Does anyone deserve to die?

Whoever sins deserves death!

Darren Aronofsky also believes that vegetarians are better people: His "Noah", driven by aggressive and intolerant ecologism, is an esoteric riot of awakening

"Thereupon the Lord said to Noah: Go into the ark, you and your whole house, for I have seen that you are righteous among your contemporaries before me. Take seven pairs of all clean animals and seven pairs of all unclean animals a pair, also of the birds of the sky, seven males and seven females, in order to keep the offspring alive all over the world, for it takes another seven days, then I let it rain on the earth for forty days and forty nights and wipe it off Earth all the creatures I made. Noah did everything the Lord commanded him ... When the seven days were over, the waters of the flood came over the earth on the seventeenth day of the second month, and on that day broke all sources of the mighty primal flood opened and the sluices of heaven opened ... The flood on earth lasted forty days. The water rose and lifted the ark higher and higher above the earth. ... Then all beings of flesh perished had stirred on the earth, Birds, cattle and other animals, everything that the earth had swarmed with, and also all people. Everything on earth that breathed the spirit of life through the nose perished. "(Genesis 7)

On closer inspection, it is astonishing that the story of the Old Testament ancestor Noah has never before been made into a film for the cinema. The only time that is remembered was John Huston's appearance in the episodic monumental film "The Bible" (1966), which he directed and is now almost half a century old.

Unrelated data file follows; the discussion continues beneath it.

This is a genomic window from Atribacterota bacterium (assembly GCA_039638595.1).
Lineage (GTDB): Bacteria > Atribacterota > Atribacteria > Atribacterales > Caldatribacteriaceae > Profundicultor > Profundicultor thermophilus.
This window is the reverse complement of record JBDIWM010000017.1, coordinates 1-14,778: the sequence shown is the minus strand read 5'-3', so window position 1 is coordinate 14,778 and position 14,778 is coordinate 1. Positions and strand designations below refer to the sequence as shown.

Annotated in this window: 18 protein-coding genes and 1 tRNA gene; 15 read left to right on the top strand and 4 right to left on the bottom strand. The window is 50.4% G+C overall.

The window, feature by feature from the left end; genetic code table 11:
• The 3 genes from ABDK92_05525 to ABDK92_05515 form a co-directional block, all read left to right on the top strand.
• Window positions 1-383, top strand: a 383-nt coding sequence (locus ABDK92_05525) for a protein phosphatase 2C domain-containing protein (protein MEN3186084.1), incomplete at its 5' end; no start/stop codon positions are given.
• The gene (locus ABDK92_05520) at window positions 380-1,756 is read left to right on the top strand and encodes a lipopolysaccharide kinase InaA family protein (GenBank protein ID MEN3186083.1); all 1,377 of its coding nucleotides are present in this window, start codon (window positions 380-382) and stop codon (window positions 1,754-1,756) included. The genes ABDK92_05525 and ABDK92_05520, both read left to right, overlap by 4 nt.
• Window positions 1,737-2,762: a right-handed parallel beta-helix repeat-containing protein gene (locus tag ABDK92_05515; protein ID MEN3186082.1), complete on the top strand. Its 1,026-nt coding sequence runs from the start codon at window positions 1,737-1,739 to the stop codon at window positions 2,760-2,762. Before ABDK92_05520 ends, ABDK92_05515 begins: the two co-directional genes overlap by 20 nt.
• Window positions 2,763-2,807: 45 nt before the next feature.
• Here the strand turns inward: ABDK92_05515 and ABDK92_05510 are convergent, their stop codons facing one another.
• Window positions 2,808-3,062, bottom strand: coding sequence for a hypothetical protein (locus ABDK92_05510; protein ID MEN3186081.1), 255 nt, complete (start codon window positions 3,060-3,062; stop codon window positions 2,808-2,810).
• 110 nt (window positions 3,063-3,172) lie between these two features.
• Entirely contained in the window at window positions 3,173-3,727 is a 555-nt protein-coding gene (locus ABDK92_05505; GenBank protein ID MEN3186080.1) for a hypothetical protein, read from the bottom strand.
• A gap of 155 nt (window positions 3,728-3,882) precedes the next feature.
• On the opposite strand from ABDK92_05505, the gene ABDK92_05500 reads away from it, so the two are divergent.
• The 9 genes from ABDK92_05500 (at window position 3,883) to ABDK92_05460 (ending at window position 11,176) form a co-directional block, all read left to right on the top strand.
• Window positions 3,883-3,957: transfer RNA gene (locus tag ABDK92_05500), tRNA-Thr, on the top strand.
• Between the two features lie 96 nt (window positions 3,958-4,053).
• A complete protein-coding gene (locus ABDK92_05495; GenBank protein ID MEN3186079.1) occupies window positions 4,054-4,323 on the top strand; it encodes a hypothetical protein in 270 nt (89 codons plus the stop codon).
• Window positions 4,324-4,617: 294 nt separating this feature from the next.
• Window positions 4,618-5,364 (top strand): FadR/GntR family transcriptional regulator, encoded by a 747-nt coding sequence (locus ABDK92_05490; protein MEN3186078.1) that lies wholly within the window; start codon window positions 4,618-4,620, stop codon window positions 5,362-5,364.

In addition, only one of the first sound films, Michael Curtiz '"Noah's Arc" from 1928, is worth mentioning, which parallels the biblical plot with an episode from the First World War and the Flood with the "Flood of Blood" of the trench warfare.

This gap is surprising, since the biblical material seems to offer almost everything that appeals to a broad audience: show values, an apocalyptic end of the world, a strong hero figure and a clear moral message. The only downer: The outcome of the story is known and the figure staff is much more limited than in the similar case of the story of the "Titanic".

Ila: "This is the end of everything!"
Noah: "The beginning! The beginning of everything!"

Dialogue passage from "Noah"

This may well have been the thoughts of Darren Aronofsky, who allegedly wanted to film the story of Noah and the Ark since his days as a film student. And even if this monumental costume film from a prehistoric early period might at first glance have been an unlikely choice for this director, the finished film fits surprisingly well into his previous work.

There you can already find: a timeless cosmic creation myth like the esoteric New Age ham "The Fountain"; Exuberant, wild, sometimes psychedelic images for inner experiences like in the heroin drama "Requiem for a Dream" (Aronofsky's best film); a hero who is past his prime and seems a bit out of time like "The Wrestler"; an esoterically grounded, stubborn paranoia as in "Pi" or "Black Swan".

Actually, Noah fits in well with this director, who is more content-oriented than stylistic, and who shows a seriousness and obsession with detail and occasional self-drunkenness in his work that is unusual in today's Hollywood.

Aronofsky has always had a tendency towards mythical exaggeration. He is not a director of finer nuances, but rather the rough, blatant blocks, the dramaturgical and visual excess, the archaic values.

Despite all the effort, the result is at best partially convincing: The great strength of "Noah" lies in its visual power. The bulky ark on an ocean without coasts, resembling a giant container rather than a ship at all, is just as impressed on the viewer's mind as divine miracles in which a desert is transformed into a blooming rainforest in seconds, or that The flood swells for many minutes - without the resources and excessive use of the most modern computer technology, this film would not be possible.